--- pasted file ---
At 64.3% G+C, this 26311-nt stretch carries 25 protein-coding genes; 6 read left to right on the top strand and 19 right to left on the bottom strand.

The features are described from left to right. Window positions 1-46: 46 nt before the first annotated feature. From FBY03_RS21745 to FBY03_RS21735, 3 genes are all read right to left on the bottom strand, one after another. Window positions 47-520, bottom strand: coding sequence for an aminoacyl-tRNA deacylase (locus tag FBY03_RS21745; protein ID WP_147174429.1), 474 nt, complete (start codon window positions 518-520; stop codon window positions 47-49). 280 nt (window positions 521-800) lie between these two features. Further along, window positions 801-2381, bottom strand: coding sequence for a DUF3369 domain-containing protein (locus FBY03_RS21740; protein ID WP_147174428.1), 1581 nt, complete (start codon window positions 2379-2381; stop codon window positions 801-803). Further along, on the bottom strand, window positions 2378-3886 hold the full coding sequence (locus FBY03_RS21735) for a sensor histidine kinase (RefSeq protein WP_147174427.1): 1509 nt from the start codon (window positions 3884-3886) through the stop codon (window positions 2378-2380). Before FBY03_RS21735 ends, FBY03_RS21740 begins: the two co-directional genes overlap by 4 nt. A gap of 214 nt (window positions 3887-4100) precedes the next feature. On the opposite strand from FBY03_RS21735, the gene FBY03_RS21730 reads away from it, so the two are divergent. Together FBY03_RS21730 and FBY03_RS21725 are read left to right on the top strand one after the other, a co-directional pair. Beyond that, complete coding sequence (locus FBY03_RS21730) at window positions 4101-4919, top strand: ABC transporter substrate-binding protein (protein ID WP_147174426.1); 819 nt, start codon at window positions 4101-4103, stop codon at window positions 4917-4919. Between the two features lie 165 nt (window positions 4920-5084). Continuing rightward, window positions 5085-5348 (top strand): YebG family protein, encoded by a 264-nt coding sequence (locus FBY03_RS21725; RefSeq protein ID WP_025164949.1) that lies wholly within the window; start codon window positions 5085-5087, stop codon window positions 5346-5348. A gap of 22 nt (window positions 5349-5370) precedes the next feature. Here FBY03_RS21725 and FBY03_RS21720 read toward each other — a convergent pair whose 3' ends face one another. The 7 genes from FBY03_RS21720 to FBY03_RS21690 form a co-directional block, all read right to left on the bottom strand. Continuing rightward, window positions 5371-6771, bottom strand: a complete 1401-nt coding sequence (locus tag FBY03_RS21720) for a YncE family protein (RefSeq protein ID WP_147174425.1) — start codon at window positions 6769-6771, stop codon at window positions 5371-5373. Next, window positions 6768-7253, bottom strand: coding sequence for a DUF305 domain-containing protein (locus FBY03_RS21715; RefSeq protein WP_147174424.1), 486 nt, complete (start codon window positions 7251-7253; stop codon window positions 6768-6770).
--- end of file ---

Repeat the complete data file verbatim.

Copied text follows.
At 64.3% G+C, this 26311-nt stretch carries 25 protein-coding genes; 6 read left to right on the top strand and 19 right to left on the bottom strand.

The features are described from left to right. Window positions 1-46: 46 nt before the first annotated feature. From FBY03_RS21745 to FBY03_RS21735, 3 genes are all read right to left on the bottom strand, one after another. Window positions 47-520, bottom strand: coding sequence for an aminoacyl-tRNA deacylase (locus tag FBY03_RS21745; protein ID WP_147174429.1), 474 nt, complete (start codon window positions 518-520; stop codon window positions 47-49). 280 nt (window positions 521-800) lie between these two features. Further along, window positions 801-2381, bottom strand: coding sequence for a DUF3369 domain-containing protein (locus FBY03_RS21740; protein ID WP_147174428.1), 1581 nt, complete (start codon window positions 2379-2381; stop codon window positions 801-803). Further along, on the bottom strand, window positions 2378-3886 hold the full coding sequence (locus FBY03_RS21735) for a sensor histidine kinase (RefSeq protein WP_147174427.1): 1509 nt from the start codon (window positions 3884-3886) through the stop codon (window positions 2378-2380). Before FBY03_RS21735 ends, FBY03_RS21740 begins: the two co-directional genes overlap by 4 nt. A gap of 214 nt (window positions 3887-4100) precedes the next feature. On the opposite strand from FBY03_RS21735, the gene FBY03_RS21730 reads away from it, so the two are divergent. Together FBY03_RS21730 and FBY03_RS21725 are read left to right on the top strand one after the other, a co-directional pair. Beyond that, complete coding sequence (locus FBY03_RS21730) at window positions 4101-4919, top strand: ABC transporter substrate-binding protein (protein ID WP_147174426.1); 819 nt, start codon at window positions 4101-4103, stop codon at window positions 4917-4919. Between the two features lie 165 nt (window positions 4920-5084). Continuing rightward, window positions 5085-5348 (top strand): YebG family protein, encoded by a 264-nt coding sequence (locus FBY03_RS21725; RefSeq protein ID WP_025164949.1) that lies wholly within the window; start codon window positions 5085-5087, stop codon window positions 5346-5348. A gap of 22 nt (window positions 5349-5370) precedes the next feature. Here FBY03_RS21725 and FBY03_RS21720 read toward each other — a convergent pair whose 3' ends face one another. The 7 genes from FBY03_RS21720 to FBY03_RS21690 form a co-directional block, all read right to left on the bottom strand. Continuing rightward, window positions 5371-6771, bottom strand: a complete 1401-nt coding sequence (locus tag FBY03_RS21720) for a YncE family protein (RefSeq protein ID WP_147174425.1) — start codon at window positions 6769-6771, stop codon at window positions 5371-5373. Next, window positions 6768-7253, bottom strand: coding sequence for a DUF305 domain-containing protein (locus FBY03_RS21715; RefSeq protein WP_147174424.1), 486 nt, complete (start codon window positions 7251-7253; stop codon window positions 6768-6770).